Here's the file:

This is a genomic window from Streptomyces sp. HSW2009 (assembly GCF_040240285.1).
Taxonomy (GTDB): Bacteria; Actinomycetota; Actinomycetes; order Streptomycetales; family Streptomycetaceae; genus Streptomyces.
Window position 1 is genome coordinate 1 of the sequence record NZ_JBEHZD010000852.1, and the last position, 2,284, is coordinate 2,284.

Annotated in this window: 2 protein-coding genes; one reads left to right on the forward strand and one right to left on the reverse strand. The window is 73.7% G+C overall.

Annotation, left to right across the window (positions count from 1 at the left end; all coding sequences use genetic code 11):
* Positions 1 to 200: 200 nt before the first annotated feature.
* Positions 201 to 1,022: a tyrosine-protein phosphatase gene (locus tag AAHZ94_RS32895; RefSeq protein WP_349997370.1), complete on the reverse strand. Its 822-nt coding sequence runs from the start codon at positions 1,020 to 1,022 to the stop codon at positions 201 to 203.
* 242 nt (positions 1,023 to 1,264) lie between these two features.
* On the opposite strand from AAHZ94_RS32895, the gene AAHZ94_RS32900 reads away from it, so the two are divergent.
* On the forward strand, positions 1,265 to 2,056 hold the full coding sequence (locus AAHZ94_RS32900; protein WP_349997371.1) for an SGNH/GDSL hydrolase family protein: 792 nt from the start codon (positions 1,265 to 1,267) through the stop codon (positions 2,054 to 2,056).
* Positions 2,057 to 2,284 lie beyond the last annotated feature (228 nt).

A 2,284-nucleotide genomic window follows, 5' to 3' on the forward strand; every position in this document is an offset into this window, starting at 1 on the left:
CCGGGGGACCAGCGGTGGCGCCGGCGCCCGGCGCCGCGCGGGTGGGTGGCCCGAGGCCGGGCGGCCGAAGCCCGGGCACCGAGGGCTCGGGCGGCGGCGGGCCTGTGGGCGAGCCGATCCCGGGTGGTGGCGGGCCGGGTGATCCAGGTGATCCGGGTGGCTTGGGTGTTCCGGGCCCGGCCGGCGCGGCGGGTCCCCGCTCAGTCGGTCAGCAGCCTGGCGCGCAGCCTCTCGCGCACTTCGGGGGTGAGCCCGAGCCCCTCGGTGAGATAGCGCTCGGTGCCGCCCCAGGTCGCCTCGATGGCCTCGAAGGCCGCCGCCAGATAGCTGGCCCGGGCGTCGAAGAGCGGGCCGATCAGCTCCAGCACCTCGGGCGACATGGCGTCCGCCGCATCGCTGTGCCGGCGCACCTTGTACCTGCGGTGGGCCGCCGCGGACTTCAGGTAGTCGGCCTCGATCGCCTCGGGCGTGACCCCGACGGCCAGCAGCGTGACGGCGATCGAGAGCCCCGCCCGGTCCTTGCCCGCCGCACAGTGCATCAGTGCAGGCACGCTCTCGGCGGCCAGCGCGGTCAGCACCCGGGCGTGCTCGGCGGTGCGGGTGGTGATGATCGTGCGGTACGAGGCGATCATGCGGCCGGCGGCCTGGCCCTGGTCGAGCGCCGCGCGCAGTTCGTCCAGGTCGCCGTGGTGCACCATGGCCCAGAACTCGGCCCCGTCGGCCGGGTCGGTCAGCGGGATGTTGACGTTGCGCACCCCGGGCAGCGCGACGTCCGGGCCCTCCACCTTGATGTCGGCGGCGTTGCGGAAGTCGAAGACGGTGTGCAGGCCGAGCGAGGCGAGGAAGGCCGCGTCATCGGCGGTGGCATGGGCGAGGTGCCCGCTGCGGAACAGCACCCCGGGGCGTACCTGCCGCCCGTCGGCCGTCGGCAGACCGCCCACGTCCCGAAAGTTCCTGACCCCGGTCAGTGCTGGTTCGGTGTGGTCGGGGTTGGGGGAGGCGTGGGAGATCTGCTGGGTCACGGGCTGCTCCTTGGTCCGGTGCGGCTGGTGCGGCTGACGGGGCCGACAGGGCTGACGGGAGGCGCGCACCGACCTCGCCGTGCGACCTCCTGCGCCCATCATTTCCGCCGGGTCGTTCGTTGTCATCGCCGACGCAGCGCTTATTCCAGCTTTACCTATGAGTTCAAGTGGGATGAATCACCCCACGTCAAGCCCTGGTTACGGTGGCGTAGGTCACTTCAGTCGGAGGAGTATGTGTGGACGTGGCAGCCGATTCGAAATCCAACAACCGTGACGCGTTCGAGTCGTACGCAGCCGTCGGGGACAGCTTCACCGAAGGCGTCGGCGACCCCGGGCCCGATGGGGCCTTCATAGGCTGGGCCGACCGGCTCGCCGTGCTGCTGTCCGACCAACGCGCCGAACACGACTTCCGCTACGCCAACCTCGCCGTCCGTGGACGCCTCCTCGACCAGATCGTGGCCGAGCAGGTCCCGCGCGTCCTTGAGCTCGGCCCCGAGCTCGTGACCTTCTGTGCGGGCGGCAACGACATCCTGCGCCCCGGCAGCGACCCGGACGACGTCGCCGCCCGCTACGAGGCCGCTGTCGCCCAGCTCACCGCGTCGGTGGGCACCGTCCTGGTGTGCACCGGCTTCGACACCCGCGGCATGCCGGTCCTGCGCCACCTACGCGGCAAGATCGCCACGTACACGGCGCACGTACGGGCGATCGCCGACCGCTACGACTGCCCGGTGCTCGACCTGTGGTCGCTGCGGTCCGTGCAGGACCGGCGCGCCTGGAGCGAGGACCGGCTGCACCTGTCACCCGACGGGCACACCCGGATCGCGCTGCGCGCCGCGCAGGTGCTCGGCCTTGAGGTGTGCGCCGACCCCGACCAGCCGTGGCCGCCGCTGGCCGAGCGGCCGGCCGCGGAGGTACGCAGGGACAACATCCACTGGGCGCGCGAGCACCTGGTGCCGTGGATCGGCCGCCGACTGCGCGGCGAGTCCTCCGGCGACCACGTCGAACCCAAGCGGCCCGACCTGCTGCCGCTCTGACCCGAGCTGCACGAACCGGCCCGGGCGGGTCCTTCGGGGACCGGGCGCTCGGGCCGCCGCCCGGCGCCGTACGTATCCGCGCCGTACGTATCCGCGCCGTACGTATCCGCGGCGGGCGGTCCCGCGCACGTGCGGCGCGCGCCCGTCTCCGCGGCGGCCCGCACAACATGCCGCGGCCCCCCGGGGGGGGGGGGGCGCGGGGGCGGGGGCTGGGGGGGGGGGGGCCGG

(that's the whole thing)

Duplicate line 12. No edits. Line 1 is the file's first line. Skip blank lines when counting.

A 2,284-nucleotide genomic window follows, 5' to 3' on the forward strand; every position in this document is an offset into this window, starting at 1 on the left: